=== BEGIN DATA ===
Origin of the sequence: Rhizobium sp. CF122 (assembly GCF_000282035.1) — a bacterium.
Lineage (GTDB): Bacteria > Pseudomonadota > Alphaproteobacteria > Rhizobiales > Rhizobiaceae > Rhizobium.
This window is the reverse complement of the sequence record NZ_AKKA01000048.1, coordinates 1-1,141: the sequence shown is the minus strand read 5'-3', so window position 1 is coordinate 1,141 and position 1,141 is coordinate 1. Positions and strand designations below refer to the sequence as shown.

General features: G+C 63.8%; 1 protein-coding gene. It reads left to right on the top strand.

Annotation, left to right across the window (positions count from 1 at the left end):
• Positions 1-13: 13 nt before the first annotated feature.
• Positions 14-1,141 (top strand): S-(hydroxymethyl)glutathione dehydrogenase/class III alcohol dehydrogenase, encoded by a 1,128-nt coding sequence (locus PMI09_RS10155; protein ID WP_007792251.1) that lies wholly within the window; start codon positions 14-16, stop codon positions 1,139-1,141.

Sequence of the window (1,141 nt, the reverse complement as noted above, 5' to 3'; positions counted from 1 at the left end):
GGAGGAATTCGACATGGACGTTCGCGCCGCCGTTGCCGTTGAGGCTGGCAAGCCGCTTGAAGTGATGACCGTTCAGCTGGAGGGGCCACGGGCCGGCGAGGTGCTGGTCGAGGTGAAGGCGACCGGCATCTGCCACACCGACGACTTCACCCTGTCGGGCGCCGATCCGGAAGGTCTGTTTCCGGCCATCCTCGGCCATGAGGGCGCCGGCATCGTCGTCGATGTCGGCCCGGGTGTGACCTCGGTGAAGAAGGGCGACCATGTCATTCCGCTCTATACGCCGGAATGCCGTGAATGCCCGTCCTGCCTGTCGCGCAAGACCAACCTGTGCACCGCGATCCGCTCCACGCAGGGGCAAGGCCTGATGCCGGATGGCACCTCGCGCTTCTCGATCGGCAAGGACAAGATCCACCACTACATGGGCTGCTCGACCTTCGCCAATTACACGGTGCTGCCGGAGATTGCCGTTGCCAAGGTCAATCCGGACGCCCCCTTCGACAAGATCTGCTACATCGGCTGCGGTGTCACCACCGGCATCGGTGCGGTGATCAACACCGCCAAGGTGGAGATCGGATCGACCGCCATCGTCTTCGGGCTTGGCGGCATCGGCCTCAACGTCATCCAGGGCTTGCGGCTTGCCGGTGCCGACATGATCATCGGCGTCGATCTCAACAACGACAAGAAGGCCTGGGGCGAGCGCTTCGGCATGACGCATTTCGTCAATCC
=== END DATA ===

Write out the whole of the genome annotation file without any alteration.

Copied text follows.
Origin of the sequence: Rhizobium sp. CF122 (assembly GCF_000282035.1) — a bacterium.
Lineage (GTDB): Bacteria > Pseudomonadota > Alphaproteobacteria > Rhizobiales > Rhizobiaceae > Rhizobium.
This window is the reverse complement of the sequence record NZ_AKKA01000048.1, coordinates 1-1,141: the sequence shown is the minus strand read 5'-3', so window position 1 is coordinate 1,141 and position 1,141 is coordinate 1. Positions and strand designations below refer to the sequence as shown.

General features: G+C 63.8%; 1 protein-coding gene. It reads left to right on the top strand.

Annotation, left to right across the window (positions count from 1 at the left end):
• Positions 1-13: 13 nt before the first annotated feature.
• Positions 14-1,141 (top strand): S-(hydroxymethyl)glutathione dehydrogenase/class III alcohol dehydrogenase, encoded by a 1,128-nt coding sequence (locus PMI09_RS10155; protein ID WP_007792251.1) that lies wholly within the window; start codon positions 14-16, stop codon positions 1,139-1,141.

Sequence of the window (1,141 nt, the reverse complement as noted above, 5' to 3'; positions counted from 1 at the left end):
GGAGGAATTCGACATGGACGTTCGCGCCGCCGTTGCCGTTGAGGCTGGCAAGCCGCTTGAAGTGATGACCGTTCAGCTGGAGGGGCCACGGGCCGGCGAGGTGCTGGTCGAGGTGAAGGCGACCGGCATCTGCCACACCGACGACTTCACCCTGTCGGGCGCCGATCCGGAAGGTCTGTTTCCGGCCATCCTCGGCCATGAGGGCGCCGGCATCGTCGTCGATGTCGGCCCGGGTGTGACCTCGGTGAAGAAGGGCGACCATGTCATTCCGCTCTATACGCCGGAATGCCGTGAATGCCCGTCCTGCCTGTCGCGCAAGACCAACCTGTGCACCGCGATCCGCTCCACGCAGGGGCAAGGCCTGATGCCGGATGGCACCTCGCGCTTCTCGATCGGCAAGGACAAGATCCACCACTACATGGGCTGCTCGACCTTCGCCAATTACACGGTGCTGCCGGAGATTGCCGTTGCCAAGGTCAATCCGGACGCCCCCTTCGACAAGATCTGCTACATCGGCTGCGGTGTCACCACCGGCATCGGTGCGGTGATCAACACCGCCAAGGTGGAGATCGGATCGACCGCCATCGTCTTCGGGCTTGGCGGCATCGGCCTCAACGTCATCCAGGGCTTGCGGCTTGCCGGTGCCGACATGATCATCGGCGTCGATCTCAACAACGACAAGAAGGCCTGGGGCGAGCGCTTCGGCATGACGCATTTCGTCAATCC